Vancouver's Bird Week: Promoting Appreciation for Birds

Vancouver’s Bird Week: Promoting Appreciation for Birds

April 15, 2014 by  
Filed under Features

The coastal seaport city of Vancouver in British Columbia, Canada, features a wide variety of habitats which attract large numbers of birds. To encourage interest in local and migratory birdlife, Vancouver hosts an annual event called Vancouver’s Bird Week, with the 2014 program taking place on May 3-10…

Amazing Memories of Hummingbirds

March 27, 2012 by  
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Flitting from one flower to the next, their long, narrow beaks perfectly adapted to reach seemingly inaccessible nectar, hummingbirds hover with their wings a blur, their iridescent feathers shining in the sun. New research has revealed that these fascinating little creatures are even more amazing than previously thought.

Tropical Birding in January (Part 2)

August 2, 2010 by  
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The second half of the tour was spent in Tuxtepec, on the opposite slope of Oaxaca. We crossed over the Continental Divide, passing through humid montane forests with regular roadside stops to get good looks at Emerald Toucanets, Black Hawk-Eagles, Collared Trogons, Olivaceous Woodcreeper, White-breasted and Grey-breasted Wood-Wrens, Yellow-billed Caciques, White-collared Manakins and Cinnamon-bellied Flowerpiercers.

Attracting Birds: Seed Preferences

July 6, 2010 by  
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There is no better way to decorate your garden than with a collection of wild birds that bring color and song to the trees and landscaped areas. Luring a variety of birds to a garden is not always as easy as it may sound.

Everglades Birding Festival

December 17, 2009 by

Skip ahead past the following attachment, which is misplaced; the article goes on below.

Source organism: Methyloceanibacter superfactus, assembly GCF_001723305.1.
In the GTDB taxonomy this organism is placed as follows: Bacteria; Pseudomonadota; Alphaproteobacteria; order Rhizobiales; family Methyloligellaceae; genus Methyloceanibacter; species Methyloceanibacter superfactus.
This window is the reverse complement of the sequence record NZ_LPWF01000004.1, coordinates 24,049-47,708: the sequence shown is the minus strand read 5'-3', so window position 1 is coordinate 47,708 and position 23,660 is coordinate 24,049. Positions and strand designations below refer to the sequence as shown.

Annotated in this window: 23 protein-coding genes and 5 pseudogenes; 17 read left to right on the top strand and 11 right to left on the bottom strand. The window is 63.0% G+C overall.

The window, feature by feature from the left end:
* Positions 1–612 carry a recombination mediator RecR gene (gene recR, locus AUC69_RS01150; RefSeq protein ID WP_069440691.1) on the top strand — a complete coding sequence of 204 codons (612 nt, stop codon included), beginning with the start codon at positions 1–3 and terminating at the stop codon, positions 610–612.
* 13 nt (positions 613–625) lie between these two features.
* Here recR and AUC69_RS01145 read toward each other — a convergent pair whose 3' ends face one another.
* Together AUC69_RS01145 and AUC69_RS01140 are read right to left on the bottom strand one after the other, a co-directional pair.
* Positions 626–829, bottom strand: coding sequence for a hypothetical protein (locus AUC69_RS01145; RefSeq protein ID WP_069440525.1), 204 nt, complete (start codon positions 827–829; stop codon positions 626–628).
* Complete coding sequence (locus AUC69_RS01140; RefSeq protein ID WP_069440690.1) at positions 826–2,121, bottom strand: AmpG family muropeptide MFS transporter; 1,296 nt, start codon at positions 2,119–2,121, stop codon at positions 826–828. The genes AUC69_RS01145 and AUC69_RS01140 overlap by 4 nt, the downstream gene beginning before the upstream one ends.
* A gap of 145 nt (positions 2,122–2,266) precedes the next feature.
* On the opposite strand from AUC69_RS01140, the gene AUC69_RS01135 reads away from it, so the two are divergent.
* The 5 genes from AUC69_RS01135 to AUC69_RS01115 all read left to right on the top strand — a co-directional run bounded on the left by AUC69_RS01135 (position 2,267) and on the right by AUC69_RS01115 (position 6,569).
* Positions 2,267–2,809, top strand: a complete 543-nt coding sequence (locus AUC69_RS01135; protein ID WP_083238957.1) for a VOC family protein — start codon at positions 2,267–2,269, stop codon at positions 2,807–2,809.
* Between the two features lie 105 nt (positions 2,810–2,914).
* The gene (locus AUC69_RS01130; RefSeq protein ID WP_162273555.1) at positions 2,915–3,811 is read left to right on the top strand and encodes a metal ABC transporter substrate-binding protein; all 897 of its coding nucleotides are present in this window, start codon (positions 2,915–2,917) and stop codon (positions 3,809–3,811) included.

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The Everglades Birding Festival is a fantastic opportunities for bird watching enthusiasts to explore the natural features of Cypress Swamps, beaches and Everglades prairies. Birds you may spot include Peregrind Falcon, Burrowing owl, Sora, Snail Kite, Roseate Spoonbill, Pileated Woodpecker and others. During the event, expert guides will assist you in bird identification. There will [...]

A-B

May 15, 2009 by  
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Bird Species A-B Acorn Woodpecker (Melanerpes formicivorus) African Fish Eagle (Haliaeetus vocifer) American Avocets (Recurvirostra americana) American Bittern (Botaurus lentiginosus) American Coot (Fulica americana) American Goldfinch (Carduelis tristis) American Kestrel (Falco sparverious) American Oystercatcher (Haematopus palliates) American White Pelican (Pelecanus erythrorhynchos) Andean Condors (Vultur gryphus) Anhinga (Anhinga anhinga) Arctic Loon (Gavia arctica) Ashy Storm-Petrel (Oceanodroma [...]

Bird watching in Thailand

May 5, 2009 by  
Filed under Birding Tips

Many bird watching enthusiasts have already discovered the magnificent opportunities that wait in Thailand. With almost a thousand bird species, Thailand is a treasure trove of birding experiences that can be enjoyed in various provinces around the country. Tourist operators also specialize in bird watching excursions, offering daily hikes and even week long hiking packages, [...]

Acorn Woodpecker (Melanerpes formicivorus)

February 9, 2009 by  
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The Acorn Woodpecker (Melanerpes formicivorus) is a relatively common bird species found in habitats extending from Oregon, California and Western Mexico, right through to the highlands of Central America as well as the Colombian Andes. Described as having a clown-face, the Acorn Woodpecker is a very social creature, with groups living together in a complex [...]

Endangered Bird Species on the Road to Recovery

October 15, 2008 by  
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Most people may not know much about the red cockaded woodpecker. Even if they have been fortunate enough to see one, they probably won’t know that these special little birds are a federally endangered species. In fact, the bird was declared endangered in 1970 and currently has the same endangered status as the much better known bald eagle and whooping crane.

A Look at the Intriguing Lives of Honeyguides

April 24, 2008 by  
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Honeyguides, also known as indicator birds or honeybirds, are a relatively small Old World family of near-passerine birds, related to woodpeckers and barbets. Honeyguides are entirely parasitic, laying their eggs in the already occupied, but temporarily vacated, nests of other hole-nesting species such as barbets, kingfishers, bee-eaters, woodpeckers and tinkerbirds. For this reason, honeyguides are often treated as pariahs by other birds in their neighborhood. Birding enthusiasts agree that these aggressive, opportunistic little birds are fascinating to watch.

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